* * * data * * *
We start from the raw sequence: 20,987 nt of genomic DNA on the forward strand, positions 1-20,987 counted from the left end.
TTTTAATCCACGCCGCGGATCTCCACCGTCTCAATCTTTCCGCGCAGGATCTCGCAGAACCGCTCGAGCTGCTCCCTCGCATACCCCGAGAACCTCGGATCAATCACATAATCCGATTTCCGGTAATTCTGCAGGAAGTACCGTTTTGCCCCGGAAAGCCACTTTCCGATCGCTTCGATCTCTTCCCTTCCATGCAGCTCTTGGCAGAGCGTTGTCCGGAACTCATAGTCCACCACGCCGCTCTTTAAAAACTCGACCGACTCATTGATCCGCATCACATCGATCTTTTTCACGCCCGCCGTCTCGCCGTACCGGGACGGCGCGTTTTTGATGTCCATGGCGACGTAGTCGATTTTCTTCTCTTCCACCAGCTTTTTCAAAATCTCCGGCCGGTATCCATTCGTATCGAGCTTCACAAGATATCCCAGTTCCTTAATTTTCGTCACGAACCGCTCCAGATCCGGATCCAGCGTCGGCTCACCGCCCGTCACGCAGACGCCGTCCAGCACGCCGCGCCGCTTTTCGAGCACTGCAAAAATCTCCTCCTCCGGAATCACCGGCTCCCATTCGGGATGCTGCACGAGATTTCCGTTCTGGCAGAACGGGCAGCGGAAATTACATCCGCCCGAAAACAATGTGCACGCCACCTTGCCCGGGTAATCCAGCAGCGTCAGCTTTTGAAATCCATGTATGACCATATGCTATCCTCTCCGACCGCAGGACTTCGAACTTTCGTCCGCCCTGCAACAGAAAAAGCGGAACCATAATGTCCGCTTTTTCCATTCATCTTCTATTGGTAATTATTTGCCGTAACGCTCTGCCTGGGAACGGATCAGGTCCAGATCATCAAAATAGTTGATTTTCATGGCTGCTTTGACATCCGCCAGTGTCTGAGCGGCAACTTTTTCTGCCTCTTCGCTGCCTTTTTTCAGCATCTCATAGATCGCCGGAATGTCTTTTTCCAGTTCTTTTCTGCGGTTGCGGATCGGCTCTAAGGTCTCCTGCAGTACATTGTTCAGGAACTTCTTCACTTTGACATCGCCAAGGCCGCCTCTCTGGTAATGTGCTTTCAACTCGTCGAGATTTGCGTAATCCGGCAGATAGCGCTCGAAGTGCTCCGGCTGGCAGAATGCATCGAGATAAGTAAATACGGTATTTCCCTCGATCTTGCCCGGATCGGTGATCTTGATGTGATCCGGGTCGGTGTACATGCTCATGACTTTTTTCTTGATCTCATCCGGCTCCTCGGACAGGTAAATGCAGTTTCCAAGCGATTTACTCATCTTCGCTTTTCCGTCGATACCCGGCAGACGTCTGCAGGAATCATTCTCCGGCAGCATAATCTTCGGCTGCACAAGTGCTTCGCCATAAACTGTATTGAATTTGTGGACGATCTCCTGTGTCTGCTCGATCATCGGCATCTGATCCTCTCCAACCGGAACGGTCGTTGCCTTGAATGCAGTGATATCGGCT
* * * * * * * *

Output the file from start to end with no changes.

We start from the raw sequence: 20,987 nt of genomic DNA on the forward strand, positions 1-20,987 counted from the left end.
TTTTAATCCACGCCGCGGATCTCCACCGTCTCAATCTTTCCGCGCAGGATCTCGCAGAACCGCTCGAGCTGCTCCCTCGCATACCCCGAGAACCTCGGATCAATCACATAATCCGATTTCCGGTAATTCTGCAGGAAGTACCGTTTTGCCCCGGAAAGCCACTTTCCGATCGCTTCGATCTCTTCCCTTCCATGCAGCTCTTGGCAGAGCGTTGTCCGGAACTCATAGTCCACCACGCCGCTCTTTAAAAACTCGACCGACTCATTGATCCGCATCACATCGATCTTTTTCACGCCCGCCGTCTCGCCGTACCGGGACGGCGCGTTTTTGATGTCCATGGCGACGTAGTCGATTTTCTTCTCTTCCACCAGCTTTTTCAAAATCTCCGGCCGGTATCCATTCGTATCGAGCTTCACAAGATATCCCAGTTCCTTAATTTTCGTCACGAACCGCTCCAGATCCGGATCCAGCGTCGGCTCACCGCCCGTCACGCAGACGCCGTCCAGCACGCCGCGCCGCTTTTCGAGCACTGCAAAAATCTCCTCCTCCGGAATCACCGGCTCCCATTCGGGATGCTGCACGAGATTTCCGTTCTGGCAGAACGGGCAGCGGAAATTACATCCGCCCGAAAACAATGTGCACGCCACCTTGCCCGGGTAATCCAGCAGCGTCAGCTTTTGAAATCCATGTATGACCATATGCTATCCTCTCCGACCGCAGGACTTCGAACTTTCGTCCGCCCTGCAACAGAAAAAGCGGAACCATAATGTCCGCTTTTTCCATTCATCTTCTATTGGTAATTATTTGCCGTAACGCTCTGCCTGGGAACGGATCAGGTCCAGATCATCAAAATAGTTGATTTTCATGGCTGCTTTGACATCCGCCAGTGTCTGAGCGGCAACTTTTTCTGCCTCTTCGCTGCCTTTTTTCAGCATCTCATAGATCGCCGGAATGTCTTTTTCCAGTTCTTTTCTGCGGTTGCGGATCGGCTCTAAGGTCTCCTGCAGTACATTGTTCAGGAACTTCTTCACTTTGACATCGCCAAGGCCGCCTCTCTGGTAATGTGCTTTCAACTCGTCGAGATTTGCGTAATCCGGCAGATAGCGCTCGAAGTGCTCCGGCTGGCAGAATGCATCGAGATAAGTAAATACGGTATTTCCCTCGATCTTGCCCGGATCGGTGATCTTGATGTGATCCGGGTCGGTGTACATGCTCATGACTTTTTTCTTGATCTCATCCGGCTCCTCGGACAGGTAAATGCAGTTTCCAAGCGATTTACTCATCTTCGCTTTTCCGTCGATACCCGGCAGACGTCTGCAGGAATCATTCTCCGGCAGCATAATCTTCGGCTGCACAAGTGCTTCGCCATAAACTGTATTGAATTTGTGGACGATCTCCTGTGTCTGCTCGATCATCGGCATCTGATCCTCTCCAACCGGAACGGTCGTTGCCTTGAATGCAGTGATATCGGCT